The 'Splitting The Atom' EP has been released to preview the long-awaited 5th Massive Attack LP. Moody, mid-tempo and atmospheric, the lead track is something of a return to form after the disappointing '100th Window'. News that Cocteau Twins Elizabeth Fraser is set to contribute to a track for the 5th LP is exciting. Well, she's virtually retired these days. Anyway, 'Splitting The Atom' isn't friendly or catchy or able to chart - but it is extremely well produced. Twenty two minutes of music are contained on this EP, fairly healthy, you might say. Well, 'Pray For Rain' is almost as good as the near title track and 'Psyche' is three minutes of melody that ties things up nicely. ( reviewed 18.10.2009 )
Delphic / Counterpoint **** / *****
Delphic are a band from Manchester, signed to Polydor Records. An album is expected early 2010 and judging by 'Counterpoint' mixing Orbital with New Order and grasping a firm sense of pop alongside bang upto date twiddly dance bits have a lot of potential. 'Counterpoint' also reminds me of Mansun and Placebo. Yeah, 'Delphic' have the sound to appeal to a wide range of music lovers and as such, if they can keep up a high standard could be absolutely huge. The fact they're from Manchester seems utterly fitting, it's about time Manchester produced something as modern as this again. ( reviewed 18.10.2009 )
Ali Campbell / Everyways *** / *****
Ali will likely soon realise that splitting from UB40 was a mistake. Well, 'Everyways' sounds more like UB40 than UB40 do these days, which might explain something, I guess. Yeah, this is plesant fare with a lolling reggae beat yet plays it all far too safe to win over lapsed UB40 fans who deserted the group sometime during the 90s, fed up of endless cover versions. Ali needs to try harder than this to launch himself successfully as a solo artist. ( reviewed 18.10.2009 )
Bad Lieutenant / Sink Or Swim **** / *****
Bernard Sumner without New Order and without the guts to go it alone solo. What's the point in Bernard launching a new band. I mean, really? Still, that's just me being picky and churlish. In actual fact, 'Sink Or Swim' is quite superb indie-pop of the kind of rare calibre it's hard to find these days. Bad Lieutenant don't pack much of a punch in the rhythm section department and also don't really go for either New Order or Electronic's dance/techno experiments. Nope, this is guitar pop but none the worse for being that, of course. Verdict? A hit! ( reviewed 18.10.2009 )
Odette / Just Listen * / *****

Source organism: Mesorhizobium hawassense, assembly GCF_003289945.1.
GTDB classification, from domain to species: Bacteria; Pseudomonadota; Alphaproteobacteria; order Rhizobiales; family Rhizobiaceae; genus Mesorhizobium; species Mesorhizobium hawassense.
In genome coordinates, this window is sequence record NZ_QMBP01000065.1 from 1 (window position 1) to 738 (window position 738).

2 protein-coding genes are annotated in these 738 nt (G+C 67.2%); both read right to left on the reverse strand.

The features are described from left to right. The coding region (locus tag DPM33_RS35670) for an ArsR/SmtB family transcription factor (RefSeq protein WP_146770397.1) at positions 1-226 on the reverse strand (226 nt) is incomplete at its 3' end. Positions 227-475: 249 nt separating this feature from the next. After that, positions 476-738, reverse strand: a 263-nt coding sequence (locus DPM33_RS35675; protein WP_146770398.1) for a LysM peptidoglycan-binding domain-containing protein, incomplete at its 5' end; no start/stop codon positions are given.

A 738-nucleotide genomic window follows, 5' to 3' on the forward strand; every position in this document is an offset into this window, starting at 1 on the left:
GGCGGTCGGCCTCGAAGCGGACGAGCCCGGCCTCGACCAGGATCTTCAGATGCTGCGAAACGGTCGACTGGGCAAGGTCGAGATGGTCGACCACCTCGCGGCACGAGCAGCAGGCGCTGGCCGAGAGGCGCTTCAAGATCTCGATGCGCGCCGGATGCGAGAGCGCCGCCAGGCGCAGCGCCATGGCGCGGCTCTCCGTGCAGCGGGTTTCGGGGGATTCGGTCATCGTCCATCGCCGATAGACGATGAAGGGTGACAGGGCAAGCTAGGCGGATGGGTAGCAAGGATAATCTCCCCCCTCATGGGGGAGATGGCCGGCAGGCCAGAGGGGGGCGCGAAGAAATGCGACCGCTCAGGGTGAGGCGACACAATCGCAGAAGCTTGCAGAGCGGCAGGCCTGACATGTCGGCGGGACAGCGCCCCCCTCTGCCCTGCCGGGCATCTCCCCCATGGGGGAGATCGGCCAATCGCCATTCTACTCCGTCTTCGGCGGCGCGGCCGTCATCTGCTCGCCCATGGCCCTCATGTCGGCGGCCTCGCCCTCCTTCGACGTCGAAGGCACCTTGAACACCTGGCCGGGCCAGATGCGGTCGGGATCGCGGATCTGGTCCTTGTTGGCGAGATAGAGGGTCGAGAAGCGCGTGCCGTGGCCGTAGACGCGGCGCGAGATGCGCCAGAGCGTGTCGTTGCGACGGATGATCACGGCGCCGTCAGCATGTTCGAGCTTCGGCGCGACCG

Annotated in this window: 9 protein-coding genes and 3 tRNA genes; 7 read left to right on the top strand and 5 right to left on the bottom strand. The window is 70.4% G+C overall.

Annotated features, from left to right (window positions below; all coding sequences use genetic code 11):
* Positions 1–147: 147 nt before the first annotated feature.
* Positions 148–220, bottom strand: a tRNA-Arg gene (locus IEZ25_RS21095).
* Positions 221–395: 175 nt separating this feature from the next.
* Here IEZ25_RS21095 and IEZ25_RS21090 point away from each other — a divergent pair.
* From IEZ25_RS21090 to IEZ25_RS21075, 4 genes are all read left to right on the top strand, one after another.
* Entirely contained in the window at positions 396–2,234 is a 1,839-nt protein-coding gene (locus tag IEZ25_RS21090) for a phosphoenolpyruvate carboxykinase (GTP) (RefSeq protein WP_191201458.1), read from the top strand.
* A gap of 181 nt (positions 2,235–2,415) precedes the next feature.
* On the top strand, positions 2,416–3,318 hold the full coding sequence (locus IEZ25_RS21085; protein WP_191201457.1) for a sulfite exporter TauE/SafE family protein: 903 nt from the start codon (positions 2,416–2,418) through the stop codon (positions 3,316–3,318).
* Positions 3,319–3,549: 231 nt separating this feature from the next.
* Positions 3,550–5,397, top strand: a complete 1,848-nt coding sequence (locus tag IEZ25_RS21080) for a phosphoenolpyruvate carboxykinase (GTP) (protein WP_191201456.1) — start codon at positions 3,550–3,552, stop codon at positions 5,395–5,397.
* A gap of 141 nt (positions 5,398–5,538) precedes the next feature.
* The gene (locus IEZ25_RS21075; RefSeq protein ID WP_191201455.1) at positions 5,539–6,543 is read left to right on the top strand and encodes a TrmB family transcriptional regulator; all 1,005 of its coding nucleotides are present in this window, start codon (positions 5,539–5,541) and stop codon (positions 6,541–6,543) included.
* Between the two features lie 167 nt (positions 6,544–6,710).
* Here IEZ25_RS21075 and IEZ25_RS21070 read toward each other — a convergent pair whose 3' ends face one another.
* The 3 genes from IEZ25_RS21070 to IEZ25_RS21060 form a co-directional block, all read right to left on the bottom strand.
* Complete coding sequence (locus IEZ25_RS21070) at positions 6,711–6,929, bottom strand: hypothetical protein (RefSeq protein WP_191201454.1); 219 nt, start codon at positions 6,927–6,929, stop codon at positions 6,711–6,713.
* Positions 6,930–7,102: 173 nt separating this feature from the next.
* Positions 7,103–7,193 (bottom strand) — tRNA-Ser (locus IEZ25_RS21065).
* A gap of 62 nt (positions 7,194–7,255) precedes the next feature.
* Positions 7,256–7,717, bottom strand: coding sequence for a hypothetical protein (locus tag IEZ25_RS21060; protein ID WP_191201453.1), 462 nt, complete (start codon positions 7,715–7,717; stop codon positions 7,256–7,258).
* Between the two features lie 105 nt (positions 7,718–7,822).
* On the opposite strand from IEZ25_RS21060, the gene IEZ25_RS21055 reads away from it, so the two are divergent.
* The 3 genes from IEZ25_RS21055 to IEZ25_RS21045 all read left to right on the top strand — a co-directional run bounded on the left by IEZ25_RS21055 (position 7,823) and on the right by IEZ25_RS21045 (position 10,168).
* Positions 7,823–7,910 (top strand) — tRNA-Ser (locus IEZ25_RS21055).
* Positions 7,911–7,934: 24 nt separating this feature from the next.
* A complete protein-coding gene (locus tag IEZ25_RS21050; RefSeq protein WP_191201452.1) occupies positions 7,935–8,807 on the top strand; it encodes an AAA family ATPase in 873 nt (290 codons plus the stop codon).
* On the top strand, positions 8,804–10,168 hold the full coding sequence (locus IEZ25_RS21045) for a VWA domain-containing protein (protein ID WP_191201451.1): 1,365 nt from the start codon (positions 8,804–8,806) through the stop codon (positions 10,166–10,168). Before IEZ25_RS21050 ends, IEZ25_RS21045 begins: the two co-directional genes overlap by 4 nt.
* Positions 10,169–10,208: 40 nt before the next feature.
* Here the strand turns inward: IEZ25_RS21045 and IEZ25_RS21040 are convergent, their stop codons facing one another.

Released on September 21st, Just Listen is the debut single from Rome born Odette. Rather than Italian passion we're left with sub-american rock that's clearly meant to be vaguely alternative but in reality is about as interesting as watching QVC. Oh, the chorus is fairly strong, shame about the verses. The bass plods away and why can't bands these days actually write interesting bass lines, that's what I want to know. The drummer may as well not be here and the guitars do nothing at all exciting. Her vocal is the best part of the tune but it's not enough to save 'Just Listen'. ( reviewed 18.10.2009 )
Sarah Grace / Come Fly ** / *****
slicethepie.com is a website where you can invest in new and upcoming artists. Sarah Grace won an award and was given £15,000 to make an album. Her funding was won by public vote so this is true democracy at work within the music industry, bypassing the often maligned 'the man'. The result? Well, something so utterly average and so one hundred percent radio two that I really do wonder about the general public at times. Acoustic guitars mix with nice drums, a slight rocky feel and a strong vocal. It leaves you feeling empty inside by the time it's finished playing though, which can't be a good thing. ( reviewed 18.10.2009 )
August 2009Dizzee Rascal / Holiday *** / *****
Dizzee has gone supernova here in the UK to become our biggest seller singles artist so far during 2009. That he's largely forgone his drum/n/bass/n/grime roots to do this will inevitably garner cries of sell-out, yet with three number one singles to his name now, i'm not sure he'll really care. So, following collaborations with Calvin Harris and Armand Van Helden, 'Holiday' is another dancey/summery piece of pop music. It's catchy, the rapping is Dizzee's usual rapping around a couple of notes very quickly, yet 'Holiday' is superbly produced dance music and Dizzee has become a megastar doing these kind of collaborations with top UK dance talent. 'Live, Large N In Charge' on the b-side is traditional Dizzee fare on one level but on another has a surfeit of ideas layers of beats.